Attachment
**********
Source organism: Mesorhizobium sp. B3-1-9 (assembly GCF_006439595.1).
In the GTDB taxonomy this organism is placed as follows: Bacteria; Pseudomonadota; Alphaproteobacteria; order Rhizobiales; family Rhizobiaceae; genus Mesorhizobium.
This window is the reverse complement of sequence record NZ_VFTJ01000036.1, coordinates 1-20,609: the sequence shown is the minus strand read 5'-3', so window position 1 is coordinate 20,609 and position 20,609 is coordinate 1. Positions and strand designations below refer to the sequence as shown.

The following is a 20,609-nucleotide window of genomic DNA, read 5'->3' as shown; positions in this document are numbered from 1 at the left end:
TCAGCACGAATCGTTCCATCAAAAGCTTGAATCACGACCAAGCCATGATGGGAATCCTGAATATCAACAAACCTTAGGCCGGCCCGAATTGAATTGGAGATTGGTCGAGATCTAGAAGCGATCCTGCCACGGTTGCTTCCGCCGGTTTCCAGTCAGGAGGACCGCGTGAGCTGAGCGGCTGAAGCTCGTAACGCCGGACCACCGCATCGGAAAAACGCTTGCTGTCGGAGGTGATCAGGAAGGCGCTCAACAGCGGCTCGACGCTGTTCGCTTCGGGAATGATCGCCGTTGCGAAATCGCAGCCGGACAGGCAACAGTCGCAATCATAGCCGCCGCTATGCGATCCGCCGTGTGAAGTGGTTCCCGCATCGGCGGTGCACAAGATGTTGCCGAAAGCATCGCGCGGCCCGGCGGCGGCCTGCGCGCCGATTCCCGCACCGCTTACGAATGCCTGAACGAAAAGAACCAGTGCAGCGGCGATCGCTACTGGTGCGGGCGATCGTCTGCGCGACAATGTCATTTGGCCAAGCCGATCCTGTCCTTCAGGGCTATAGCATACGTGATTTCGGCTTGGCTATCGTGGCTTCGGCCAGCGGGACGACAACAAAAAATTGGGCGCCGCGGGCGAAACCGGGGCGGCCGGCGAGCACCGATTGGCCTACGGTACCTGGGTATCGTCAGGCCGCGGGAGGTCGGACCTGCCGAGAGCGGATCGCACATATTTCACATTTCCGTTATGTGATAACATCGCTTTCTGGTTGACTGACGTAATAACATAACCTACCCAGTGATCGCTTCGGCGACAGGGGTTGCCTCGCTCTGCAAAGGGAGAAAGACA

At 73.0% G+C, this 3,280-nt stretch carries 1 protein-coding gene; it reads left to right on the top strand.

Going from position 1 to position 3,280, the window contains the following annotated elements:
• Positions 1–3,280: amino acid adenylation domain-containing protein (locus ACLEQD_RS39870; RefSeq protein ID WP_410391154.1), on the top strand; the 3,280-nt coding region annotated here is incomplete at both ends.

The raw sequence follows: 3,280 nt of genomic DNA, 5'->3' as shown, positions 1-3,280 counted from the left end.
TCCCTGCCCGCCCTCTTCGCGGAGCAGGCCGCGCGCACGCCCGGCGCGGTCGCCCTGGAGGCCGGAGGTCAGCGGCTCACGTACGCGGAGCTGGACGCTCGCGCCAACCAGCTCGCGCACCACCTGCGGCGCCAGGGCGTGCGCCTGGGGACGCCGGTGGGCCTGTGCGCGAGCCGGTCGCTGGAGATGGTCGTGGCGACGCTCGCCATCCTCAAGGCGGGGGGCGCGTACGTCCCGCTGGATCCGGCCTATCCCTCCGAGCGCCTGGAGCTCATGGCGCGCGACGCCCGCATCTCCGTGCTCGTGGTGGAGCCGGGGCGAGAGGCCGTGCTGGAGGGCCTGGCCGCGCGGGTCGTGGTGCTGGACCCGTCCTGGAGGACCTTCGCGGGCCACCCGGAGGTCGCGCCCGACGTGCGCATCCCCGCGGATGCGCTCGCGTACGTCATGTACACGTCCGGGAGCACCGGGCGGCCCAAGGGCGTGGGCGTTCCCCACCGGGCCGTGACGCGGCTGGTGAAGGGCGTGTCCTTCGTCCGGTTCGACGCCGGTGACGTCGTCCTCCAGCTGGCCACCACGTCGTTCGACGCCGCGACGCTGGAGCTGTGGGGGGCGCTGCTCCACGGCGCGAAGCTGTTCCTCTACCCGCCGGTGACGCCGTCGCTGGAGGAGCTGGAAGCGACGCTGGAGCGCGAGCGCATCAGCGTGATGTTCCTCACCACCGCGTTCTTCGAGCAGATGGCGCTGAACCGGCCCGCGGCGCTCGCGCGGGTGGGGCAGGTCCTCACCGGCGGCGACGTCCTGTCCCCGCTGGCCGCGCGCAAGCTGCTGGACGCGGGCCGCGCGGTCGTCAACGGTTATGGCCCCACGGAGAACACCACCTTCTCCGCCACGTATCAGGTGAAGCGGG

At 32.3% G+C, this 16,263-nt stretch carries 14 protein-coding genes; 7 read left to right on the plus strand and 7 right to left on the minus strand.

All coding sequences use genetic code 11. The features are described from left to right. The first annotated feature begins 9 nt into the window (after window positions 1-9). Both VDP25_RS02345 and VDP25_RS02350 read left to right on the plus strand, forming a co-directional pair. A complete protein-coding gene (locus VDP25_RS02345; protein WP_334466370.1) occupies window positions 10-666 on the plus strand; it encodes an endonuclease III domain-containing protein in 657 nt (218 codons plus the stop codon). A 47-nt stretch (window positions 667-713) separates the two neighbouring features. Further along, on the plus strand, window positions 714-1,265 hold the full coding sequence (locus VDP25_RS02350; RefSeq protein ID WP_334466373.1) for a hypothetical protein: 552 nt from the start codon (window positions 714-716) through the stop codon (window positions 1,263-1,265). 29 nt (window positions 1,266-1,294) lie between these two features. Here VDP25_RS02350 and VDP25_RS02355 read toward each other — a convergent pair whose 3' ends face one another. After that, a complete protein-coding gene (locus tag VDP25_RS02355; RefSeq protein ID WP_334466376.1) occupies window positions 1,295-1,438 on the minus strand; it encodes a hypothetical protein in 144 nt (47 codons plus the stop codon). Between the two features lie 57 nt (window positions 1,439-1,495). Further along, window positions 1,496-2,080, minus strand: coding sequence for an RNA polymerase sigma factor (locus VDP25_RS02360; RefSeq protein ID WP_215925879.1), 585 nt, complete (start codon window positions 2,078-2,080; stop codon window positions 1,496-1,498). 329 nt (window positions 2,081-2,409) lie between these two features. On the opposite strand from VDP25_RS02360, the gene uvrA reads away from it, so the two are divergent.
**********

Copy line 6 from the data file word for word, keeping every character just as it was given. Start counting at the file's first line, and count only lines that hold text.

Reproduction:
At 73.0% G+C, this 3,280-nt stretch carries 1 protein-coding gene; it reads left to right on the top strand.